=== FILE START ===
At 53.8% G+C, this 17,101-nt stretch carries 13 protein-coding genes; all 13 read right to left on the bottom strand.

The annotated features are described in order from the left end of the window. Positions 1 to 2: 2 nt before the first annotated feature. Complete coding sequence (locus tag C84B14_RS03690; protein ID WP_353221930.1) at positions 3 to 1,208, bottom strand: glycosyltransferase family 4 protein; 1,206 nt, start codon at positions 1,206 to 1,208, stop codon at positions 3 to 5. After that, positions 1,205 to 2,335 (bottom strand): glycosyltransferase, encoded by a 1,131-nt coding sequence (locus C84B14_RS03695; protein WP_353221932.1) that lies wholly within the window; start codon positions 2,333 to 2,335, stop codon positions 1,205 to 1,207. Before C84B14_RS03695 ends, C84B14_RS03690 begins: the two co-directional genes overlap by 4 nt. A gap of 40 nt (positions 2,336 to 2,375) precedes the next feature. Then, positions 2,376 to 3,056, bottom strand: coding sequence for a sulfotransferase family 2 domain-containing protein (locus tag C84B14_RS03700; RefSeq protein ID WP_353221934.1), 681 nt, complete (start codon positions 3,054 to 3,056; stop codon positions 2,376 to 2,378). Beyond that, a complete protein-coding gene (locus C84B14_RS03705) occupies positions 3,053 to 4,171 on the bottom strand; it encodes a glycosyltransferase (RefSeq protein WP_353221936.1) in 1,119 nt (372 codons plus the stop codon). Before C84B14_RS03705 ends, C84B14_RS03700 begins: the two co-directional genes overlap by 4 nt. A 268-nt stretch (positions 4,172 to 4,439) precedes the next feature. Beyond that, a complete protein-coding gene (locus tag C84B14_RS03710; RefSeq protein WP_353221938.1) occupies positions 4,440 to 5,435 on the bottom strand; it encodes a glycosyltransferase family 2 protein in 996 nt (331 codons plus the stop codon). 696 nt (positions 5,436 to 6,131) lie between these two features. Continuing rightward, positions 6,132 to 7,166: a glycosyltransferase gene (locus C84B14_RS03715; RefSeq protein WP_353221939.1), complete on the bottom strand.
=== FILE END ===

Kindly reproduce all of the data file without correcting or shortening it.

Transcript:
At 53.8% G+C, this 17,101-nt stretch carries 13 protein-coding genes; all 13 read right to left on the bottom strand.

The annotated features are described in order from the left end of the window. Positions 1 to 2: 2 nt before the first annotated feature. Complete coding sequence (locus tag C84B14_RS03690; protein ID WP_353221930.1) at positions 3 to 1,208, bottom strand: glycosyltransferase family 4 protein; 1,206 nt, start codon at positions 1,206 to 1,208, stop codon at positions 3 to 5. After that, positions 1,205 to 2,335 (bottom strand): glycosyltransferase, encoded by a 1,131-nt coding sequence (locus C84B14_RS03695; protein WP_353221932.1) that lies wholly within the window; start codon positions 2,333 to 2,335, stop codon positions 1,205 to 1,207. Before C84B14_RS03695 ends, C84B14_RS03690 begins: the two co-directional genes overlap by 4 nt. A gap of 40 nt (positions 2,336 to 2,375) precedes the next feature. Then, positions 2,376 to 3,056, bottom strand: coding sequence for a sulfotransferase family 2 domain-containing protein (locus tag C84B14_RS03700; RefSeq protein ID WP_353221934.1), 681 nt, complete (start codon positions 3,054 to 3,056; stop codon positions 2,376 to 2,378). Beyond that, a complete protein-coding gene (locus C84B14_RS03705) occupies positions 3,053 to 4,171 on the bottom strand; it encodes a glycosyltransferase (RefSeq protein WP_353221936.1) in 1,119 nt (372 codons plus the stop codon). Before C84B14_RS03705 ends, C84B14_RS03700 begins: the two co-directional genes overlap by 4 nt. A 268-nt stretch (positions 4,172 to 4,439) precedes the next feature. Beyond that, a complete protein-coding gene (locus tag C84B14_RS03710; RefSeq protein WP_353221938.1) occupies positions 4,440 to 5,435 on the bottom strand; it encodes a glycosyltransferase family 2 protein in 996 nt (331 codons plus the stop codon). 696 nt (positions 5,436 to 6,131) lie between these two features. Continuing rightward, positions 6,132 to 7,166: a glycosyltransferase gene (locus C84B14_RS03715; RefSeq protein WP_353221939.1), complete on the bottom strand.